St John was surely inspired: he tells us so much in so few words. In the Gospel itself, although not in this extract, he tells us that this wedding occurred “on the third day”, which I suggest means the third day from the Baptism of the Lord.[1] Then, he states that the Mother of Jesus was present at that marriage. The fact that St John does not mention St Joseph indicates that he had died by that time. In ancient Semitic society, and even in our time, it is unthinkable to invite the wife but not her husband when he is alive. That Our Lady had been invited also tells us that she was almost certainly related to the family of the bride or the groom, or both, especially as they were not from the same town. It is usually relatives who would invite someone from another town, especially a widow. Once more, Semites are unlikely to invite a widow to travel from one town to another. This would also explain why in John 2:5, Our Lady tells the servants to listen to the Lord. Unless he was somehow related to the family, she would hardly have dared to give orders to someone else’s servants.

This also tells us that the Lord was probably related to the bride or the groom, too. But the disciples had also been invited (John 2:1). Although it is possible that some of them were related to the bride or groom, or were great friends, it is also possible that one or both of the couple were themselves disciples of the Lord, and so invited the other disciples. If this is true, it also provides the context for Our Lady’s giving instructions to the servants to do what Jesus told them: the Lord was already the Master of their master. It also highlights her role: by being at the beginning and the end of the Lord’s ministry, St John associates her with all of it.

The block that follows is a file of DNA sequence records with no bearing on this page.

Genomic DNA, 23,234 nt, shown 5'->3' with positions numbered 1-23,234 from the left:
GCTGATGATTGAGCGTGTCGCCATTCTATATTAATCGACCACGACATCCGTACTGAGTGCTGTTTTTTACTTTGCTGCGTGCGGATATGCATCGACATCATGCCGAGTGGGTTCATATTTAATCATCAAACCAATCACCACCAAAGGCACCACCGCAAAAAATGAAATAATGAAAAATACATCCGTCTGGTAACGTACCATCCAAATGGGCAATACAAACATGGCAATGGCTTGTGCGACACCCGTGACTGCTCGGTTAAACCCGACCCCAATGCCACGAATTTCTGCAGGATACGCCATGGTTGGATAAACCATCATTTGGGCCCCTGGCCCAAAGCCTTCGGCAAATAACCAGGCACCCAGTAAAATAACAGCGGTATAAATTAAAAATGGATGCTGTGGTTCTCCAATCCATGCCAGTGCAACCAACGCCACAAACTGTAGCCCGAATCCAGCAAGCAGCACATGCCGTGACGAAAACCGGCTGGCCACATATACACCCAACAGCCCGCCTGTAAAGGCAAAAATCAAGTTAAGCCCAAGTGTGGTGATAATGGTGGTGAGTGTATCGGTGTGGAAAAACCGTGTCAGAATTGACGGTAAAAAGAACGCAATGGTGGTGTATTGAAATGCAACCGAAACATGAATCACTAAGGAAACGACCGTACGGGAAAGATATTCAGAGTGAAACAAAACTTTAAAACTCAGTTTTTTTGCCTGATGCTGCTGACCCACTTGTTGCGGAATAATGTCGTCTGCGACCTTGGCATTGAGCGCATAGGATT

In other words, I am not sure that usual picture of Our Lord and His Mother being anonymous guests at some huge function is correct. Reading it from the Middle Eastern perspective, I rather suspect that they were closely related to the family and already in a position of spiritual as well as natural authority. This also means that there was already faith in that family. So often the Gospels state that it was because of their faith that a person was healed. Here, too, it may be that the faith of the bride and groom was a factor. It would also mean that this first miracle, or “sign”, was to raise the faith of the disciples to another level.

Another interesting aspect is how St John tells us: “… there were set there six water-pots of stone, according to the manner of the purifying of the Jews … (and) Jesus said to them: “Fill the water-pots with water. And they filled them up to the brim.” It is well-known that the jars here stand for the Jewish faith. The Lord says to fill them to the brim, and then He changes the water into wine. This is not only to indicate that the “water” of the old order becomes the “wine” of the new religion, it also shows that Our Lord fulfilled the Jewish faith. And He fulfilled it by giving us the greatest wine of all – the truth faith.

The chief steward was so moved by what he saw that he went and spoke to the groom himself, to say how generous the groom was. Now, the thing is that it is not just a mistake: we know that the groom did not make the wine himself, in fact he knew nothing of it. But he was the channel of God’s work. And so are all of us in whatever we may do which is good – we are nothing but channels for the work of God.

[1] In John 1:29 “the next day” is the day after the Baptism of the Lord, but in John 1:35 refers to exactly that same day, the day after the Baptism. John 1:43 then refers to the second day after the Baptism, and therefore John 2:1 “On the third day there was a marriage” is the third day from the Baptism. This is significant: St John’s “first day”, the Baptism when the Father and the Spirit join the Son and so reveal the Trinity was the first day of the new creation. In Genesis, on the first day, God said “Let there be light!” The third day from the Baptism is the fourth day of Genesis when the Sun appeared in the heavens: so in our Gospel, Our Lord is the true Sun.